But, as with any aspect of the debate, nothing can be as easy as it seems. The data points used to define overfishing are "somewhat arbitrary," Sharov says. The ASMFC sets "target rates" and "threshold rates" for fishing mortality and fecundity. Tweak one number, for example, and you might wind up with data saying the industry has been overfishing for 50 years. (Hell, tweak another number and you might find out menhaden are extinct.) These are the man-made numbers that some conservationists and anglers say are way off-base.
But regardless of this mathematical mucky-muck, the indisputable fact is that the total Atlantic menhaden population has dropped significantly since the 1950s, and the reduction industry's total landings — the number of fish brought ashore — have generally declined as well. (There were, however, tremendous rebounds in some years.)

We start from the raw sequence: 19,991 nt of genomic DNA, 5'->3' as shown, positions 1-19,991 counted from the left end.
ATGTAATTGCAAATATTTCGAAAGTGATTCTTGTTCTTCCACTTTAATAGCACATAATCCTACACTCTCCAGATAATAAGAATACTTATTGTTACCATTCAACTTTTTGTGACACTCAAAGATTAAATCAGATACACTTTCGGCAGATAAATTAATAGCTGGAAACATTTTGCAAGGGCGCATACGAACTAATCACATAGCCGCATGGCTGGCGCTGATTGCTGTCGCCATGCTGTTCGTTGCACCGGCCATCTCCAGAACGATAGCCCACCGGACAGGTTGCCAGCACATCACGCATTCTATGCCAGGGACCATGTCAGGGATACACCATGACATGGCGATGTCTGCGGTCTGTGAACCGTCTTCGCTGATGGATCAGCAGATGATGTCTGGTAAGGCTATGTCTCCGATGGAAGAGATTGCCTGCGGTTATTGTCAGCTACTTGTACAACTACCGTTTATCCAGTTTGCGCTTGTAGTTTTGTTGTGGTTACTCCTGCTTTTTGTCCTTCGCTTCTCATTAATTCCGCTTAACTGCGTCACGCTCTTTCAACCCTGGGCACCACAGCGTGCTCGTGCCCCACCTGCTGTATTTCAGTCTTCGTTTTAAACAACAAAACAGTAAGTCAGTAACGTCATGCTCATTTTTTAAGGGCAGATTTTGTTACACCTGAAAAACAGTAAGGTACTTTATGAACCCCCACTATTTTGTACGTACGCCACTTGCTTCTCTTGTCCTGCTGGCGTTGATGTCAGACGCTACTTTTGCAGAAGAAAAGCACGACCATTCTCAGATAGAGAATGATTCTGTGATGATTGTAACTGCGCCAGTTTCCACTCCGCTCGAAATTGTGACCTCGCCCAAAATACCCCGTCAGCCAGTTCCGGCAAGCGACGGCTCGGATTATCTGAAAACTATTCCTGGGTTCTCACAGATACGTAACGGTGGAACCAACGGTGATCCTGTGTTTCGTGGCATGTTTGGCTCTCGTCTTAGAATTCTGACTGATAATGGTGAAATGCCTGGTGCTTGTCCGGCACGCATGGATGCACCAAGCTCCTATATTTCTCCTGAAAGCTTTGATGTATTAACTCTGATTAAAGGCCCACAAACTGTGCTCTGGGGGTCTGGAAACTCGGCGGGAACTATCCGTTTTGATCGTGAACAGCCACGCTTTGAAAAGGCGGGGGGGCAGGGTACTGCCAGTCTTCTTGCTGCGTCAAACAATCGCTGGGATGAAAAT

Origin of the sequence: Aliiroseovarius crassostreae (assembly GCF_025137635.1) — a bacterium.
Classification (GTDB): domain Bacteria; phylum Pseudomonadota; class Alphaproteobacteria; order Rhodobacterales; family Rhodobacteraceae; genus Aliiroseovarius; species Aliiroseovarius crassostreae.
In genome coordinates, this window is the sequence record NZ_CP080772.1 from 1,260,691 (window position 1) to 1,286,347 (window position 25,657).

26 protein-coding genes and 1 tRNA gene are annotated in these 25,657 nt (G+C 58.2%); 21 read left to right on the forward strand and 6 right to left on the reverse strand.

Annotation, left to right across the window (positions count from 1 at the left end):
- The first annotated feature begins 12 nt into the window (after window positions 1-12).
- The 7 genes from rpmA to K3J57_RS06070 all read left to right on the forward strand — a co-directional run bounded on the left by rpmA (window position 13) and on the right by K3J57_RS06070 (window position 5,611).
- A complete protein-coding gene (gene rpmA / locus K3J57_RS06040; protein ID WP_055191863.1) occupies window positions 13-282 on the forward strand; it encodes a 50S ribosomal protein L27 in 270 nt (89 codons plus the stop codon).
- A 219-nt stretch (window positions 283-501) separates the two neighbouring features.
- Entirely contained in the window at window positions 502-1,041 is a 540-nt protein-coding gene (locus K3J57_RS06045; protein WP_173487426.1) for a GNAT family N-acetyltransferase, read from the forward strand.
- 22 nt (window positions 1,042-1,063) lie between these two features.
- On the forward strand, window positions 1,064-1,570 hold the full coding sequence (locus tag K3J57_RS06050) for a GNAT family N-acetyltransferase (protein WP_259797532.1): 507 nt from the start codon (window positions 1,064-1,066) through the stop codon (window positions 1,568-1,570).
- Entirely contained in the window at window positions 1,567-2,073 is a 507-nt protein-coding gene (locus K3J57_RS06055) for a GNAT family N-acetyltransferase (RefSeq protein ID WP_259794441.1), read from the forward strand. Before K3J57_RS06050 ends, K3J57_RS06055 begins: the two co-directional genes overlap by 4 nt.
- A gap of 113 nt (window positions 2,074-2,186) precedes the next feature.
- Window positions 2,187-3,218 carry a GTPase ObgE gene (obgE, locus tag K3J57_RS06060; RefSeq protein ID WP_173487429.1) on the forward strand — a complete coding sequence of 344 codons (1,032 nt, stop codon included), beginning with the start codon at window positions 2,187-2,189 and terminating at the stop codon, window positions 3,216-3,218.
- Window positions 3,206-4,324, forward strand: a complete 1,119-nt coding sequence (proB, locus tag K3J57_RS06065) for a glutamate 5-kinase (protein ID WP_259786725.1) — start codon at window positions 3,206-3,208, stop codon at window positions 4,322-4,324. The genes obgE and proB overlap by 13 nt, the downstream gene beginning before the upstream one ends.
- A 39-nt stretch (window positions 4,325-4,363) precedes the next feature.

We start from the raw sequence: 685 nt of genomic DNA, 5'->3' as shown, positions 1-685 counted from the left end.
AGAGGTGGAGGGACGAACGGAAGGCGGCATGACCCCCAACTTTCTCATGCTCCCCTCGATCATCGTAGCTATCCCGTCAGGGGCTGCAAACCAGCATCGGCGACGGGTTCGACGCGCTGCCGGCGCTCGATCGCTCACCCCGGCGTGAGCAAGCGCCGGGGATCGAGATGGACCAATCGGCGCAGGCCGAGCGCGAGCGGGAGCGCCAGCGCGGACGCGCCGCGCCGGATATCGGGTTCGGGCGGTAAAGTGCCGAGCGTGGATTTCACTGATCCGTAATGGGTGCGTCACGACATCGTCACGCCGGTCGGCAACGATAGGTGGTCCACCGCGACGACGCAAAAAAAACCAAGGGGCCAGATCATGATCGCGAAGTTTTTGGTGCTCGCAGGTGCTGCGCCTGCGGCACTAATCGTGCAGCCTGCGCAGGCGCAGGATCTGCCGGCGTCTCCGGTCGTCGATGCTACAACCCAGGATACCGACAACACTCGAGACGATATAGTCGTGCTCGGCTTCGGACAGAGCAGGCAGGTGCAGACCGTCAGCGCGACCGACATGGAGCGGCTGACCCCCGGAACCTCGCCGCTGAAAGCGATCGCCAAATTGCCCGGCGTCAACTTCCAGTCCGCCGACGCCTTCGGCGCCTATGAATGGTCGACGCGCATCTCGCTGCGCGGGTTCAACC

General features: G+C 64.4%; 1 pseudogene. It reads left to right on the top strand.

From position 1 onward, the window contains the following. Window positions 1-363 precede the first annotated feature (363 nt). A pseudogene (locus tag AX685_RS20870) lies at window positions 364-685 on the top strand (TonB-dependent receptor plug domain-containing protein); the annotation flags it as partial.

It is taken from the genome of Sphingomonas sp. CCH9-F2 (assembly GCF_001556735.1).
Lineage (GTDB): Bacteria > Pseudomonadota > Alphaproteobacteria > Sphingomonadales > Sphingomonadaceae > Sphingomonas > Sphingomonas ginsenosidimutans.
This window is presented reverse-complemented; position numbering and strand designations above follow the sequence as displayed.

It's because of these general declines that Omega, whether under its own name or via industry front group the Menhaden Resource Council, has vigorously fought any caps. When you factor in those declines with what the company's annual report calls "substantial amount of indebtedness," it becomes clear that Omega really needs to catch as many menhaden as possible, and to exploit every possible use the fish has. Every victory is important, such as when the U.S. Food and Drug Administration expanded the types of food menhaden oil can be added to from 14 to 29. Every new study that shows the health benefits of omega-3 fatty acids is an occasion to bone up on OmegaPure capsule advertising.